Neoral capsules and oral solution contain the active ingredient ciclosporin, which is a type of medicine called an immunosuppressant. It works by reducing the activity of the body's immune system.
What is it used for?
- Preventing organ or tissue rejection following kidney, liver, heart, lung, combined heart-lung, pancreas, bone marrow or stem cell transplants.
- Treating transplant rejection in people previously receiving other immunosuppressants.
- Prevention and treatment of graft-versus-host disease (GVHD), where the cells from transplanted bone marrow tissue attack the cells of the transplant recipient.
- A syndrome caused by kidney inflammation, characterised by a large amount of protein in the urine, swelling, weight gain and high blood pressure (nephrotic syndrome).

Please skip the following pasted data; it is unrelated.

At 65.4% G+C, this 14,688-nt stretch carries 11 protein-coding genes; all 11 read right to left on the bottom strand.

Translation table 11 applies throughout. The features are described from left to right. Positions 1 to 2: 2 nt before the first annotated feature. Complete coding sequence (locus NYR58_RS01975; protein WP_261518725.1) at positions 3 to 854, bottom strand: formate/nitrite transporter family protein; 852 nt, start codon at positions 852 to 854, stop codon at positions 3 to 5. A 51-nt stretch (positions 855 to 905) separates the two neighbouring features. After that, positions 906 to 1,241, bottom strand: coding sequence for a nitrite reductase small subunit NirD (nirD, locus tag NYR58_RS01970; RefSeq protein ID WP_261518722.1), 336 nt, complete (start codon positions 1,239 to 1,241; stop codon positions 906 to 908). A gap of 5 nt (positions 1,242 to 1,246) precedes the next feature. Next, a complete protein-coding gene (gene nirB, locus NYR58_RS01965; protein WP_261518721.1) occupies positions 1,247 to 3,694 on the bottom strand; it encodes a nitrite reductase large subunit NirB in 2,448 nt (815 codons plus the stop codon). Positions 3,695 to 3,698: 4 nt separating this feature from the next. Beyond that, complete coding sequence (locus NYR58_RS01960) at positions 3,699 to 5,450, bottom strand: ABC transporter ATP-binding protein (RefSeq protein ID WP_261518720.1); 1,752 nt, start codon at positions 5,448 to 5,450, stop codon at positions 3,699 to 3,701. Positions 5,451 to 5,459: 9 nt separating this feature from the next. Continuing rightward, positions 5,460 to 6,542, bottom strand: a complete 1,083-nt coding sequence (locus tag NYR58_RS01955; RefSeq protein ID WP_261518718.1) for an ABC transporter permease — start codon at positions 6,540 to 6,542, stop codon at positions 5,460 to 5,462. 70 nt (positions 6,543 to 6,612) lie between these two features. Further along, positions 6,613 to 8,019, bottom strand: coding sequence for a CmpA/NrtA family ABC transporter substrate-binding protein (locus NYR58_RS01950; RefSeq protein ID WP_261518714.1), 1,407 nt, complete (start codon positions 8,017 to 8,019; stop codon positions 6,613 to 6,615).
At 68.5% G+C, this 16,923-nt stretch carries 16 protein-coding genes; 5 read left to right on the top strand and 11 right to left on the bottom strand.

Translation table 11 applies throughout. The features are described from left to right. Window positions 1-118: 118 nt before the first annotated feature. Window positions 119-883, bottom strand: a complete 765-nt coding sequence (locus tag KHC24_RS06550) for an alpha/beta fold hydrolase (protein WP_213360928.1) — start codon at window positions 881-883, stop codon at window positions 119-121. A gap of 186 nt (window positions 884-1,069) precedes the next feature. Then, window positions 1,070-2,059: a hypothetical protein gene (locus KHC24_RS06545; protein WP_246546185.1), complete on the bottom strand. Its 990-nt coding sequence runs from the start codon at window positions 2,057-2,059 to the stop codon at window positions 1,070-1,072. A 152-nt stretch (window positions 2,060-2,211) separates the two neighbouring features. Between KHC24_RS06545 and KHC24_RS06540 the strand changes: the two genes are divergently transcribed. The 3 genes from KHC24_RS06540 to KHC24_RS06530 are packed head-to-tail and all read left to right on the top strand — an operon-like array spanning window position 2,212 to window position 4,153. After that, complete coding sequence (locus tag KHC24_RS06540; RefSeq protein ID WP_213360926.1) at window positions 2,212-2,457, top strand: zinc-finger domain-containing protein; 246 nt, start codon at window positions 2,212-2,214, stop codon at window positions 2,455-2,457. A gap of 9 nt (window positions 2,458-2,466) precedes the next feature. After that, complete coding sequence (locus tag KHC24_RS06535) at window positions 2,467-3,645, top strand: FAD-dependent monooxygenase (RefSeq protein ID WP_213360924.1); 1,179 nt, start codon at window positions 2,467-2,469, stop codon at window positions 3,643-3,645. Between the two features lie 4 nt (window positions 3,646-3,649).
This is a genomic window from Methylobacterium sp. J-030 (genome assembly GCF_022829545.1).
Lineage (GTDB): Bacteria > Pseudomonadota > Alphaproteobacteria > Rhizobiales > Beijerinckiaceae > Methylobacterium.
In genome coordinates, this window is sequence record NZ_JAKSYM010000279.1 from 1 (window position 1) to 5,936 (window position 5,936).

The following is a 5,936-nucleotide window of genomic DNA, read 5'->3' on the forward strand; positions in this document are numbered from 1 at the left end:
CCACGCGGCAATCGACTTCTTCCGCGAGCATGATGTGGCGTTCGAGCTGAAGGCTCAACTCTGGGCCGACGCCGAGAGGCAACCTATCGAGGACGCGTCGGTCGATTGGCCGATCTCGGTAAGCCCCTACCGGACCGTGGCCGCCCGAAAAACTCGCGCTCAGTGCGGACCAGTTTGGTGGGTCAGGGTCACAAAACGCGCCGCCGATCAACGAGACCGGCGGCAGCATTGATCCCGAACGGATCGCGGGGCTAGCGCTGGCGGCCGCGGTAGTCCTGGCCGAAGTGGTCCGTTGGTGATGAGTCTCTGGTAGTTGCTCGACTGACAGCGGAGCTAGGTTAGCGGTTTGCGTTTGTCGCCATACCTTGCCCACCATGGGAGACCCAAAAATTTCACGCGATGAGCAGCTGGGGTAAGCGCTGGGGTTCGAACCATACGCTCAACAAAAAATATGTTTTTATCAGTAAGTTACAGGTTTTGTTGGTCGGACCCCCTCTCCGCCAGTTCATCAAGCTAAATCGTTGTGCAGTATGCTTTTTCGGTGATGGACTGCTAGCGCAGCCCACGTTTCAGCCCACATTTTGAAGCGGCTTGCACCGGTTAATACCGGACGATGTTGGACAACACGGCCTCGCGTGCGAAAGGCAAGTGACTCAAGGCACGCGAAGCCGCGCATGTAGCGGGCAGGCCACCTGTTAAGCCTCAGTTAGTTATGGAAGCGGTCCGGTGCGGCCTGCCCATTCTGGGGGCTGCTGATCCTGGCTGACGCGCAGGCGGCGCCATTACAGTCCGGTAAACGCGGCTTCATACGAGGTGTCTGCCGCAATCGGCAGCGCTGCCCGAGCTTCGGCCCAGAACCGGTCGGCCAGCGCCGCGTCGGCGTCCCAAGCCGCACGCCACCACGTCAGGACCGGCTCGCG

- Severe atopic dermatitis (eczema) for which conventional treatments are ineffective or inappropriate.
- Severe psoriasis for which conventional treatment is ineffective or inappropriate.
- Severe rheumatoid arthritis for which conventional disease-modifying antirheumatic drugs (DMARDs) are ineffective or inappropriate.
How does it work?
- Neoral capsules and oral solution contain the active ingredient ciclosporin, which is a type of medicine called an immunosuppressant. It works by reducing the activity of the body's immune system.
- Ciclosporin reduces the activity of T and B-lymphocytes, which are white blood cells responsible for regulating and triggering immune responses. Their usual role is to provide defence against infection and foreign cells.
- Ciclosporin prevents the T-lymphocytes from producing substances called lymphokines. Lymphokines have many roles, including attracting and activating other immune cells and stimulating the production of antibodies by B-lymphocytes. By stopping the T-cells from producing lymphokines, ciclosporin prevents certain immune responses from occurring.